A Tale of Two Birds:
Red-winged Blackbird and Dickcissel
Some of the first migrating birds that return to Greenwich Point
each spring are Red-winged Blackbirds. A few Red-wings may stay
year-round in our area, but most blackbirds in the northern latitudes
spend the winter in the southern U.S. In late February and March,
the males, easily recognized by their jet black bodies with bright
red-and-yellow wing patches, or epaulets, return to claim territories
in wetlands and grasslands. The female Red-winged Blackbirds,
which follow later in the season, look more like large, streaky
brown sparrows – all the better to hide in their grassy nests. Red-winged
Blackbird populations have declined from 1966 to 2019 by
about 28% but are still strong enough to be a species of low
conservation concern, according to Cornell Lab’s “All About Birds''
website. Although protected by the Migratory Bird Treaty Act, many
migrating blackbirds have been poisoned or killed illegally in the
past as they stopped in large flocks to feed in agricultural fields.
Another bird that similarly has been persecuted for its role in
crop destruction, especially on its wintering grounds in Venezuela,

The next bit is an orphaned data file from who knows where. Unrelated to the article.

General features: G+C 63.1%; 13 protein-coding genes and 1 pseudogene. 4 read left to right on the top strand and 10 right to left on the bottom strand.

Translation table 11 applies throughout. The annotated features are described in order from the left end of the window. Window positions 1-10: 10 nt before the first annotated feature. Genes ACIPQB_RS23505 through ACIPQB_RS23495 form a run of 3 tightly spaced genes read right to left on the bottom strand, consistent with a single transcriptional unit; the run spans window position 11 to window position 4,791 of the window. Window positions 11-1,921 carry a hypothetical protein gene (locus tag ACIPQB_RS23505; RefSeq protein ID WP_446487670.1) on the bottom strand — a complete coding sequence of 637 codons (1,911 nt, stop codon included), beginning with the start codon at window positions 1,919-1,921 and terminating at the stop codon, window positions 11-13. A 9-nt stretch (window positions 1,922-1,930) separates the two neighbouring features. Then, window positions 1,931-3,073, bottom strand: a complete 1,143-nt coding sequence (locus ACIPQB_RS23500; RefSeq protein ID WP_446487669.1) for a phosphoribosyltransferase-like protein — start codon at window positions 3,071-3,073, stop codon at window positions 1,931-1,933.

is the Dickissel. A common breeding bird of the central Great
Plains, the Dickcissel can be an erratic wanderer during migration.
We rarely get to see them at the Point. A member of the Cardinal
family, the Dickcissel more closely resembles a small meadowlark
or large sparrow with a splash of yellow on the breast. This
December, a single Dickcissel was observed for about a week,
eating seeds beneath the Holly Grove bird feeders. It not only
provided a treat for area birders, but also appeared at a time when
it could be counted for our region’s annual Christmas Bird Count, a
long-running community science survey of winter birds.If you would
like to learn more about local birds, join one of the First Sunday Bird
Walks that start near the main concession at 9am on the first Sunday
of each month. Bring your binoculars or ask for a loaner pair.
Red-winged Blackbird male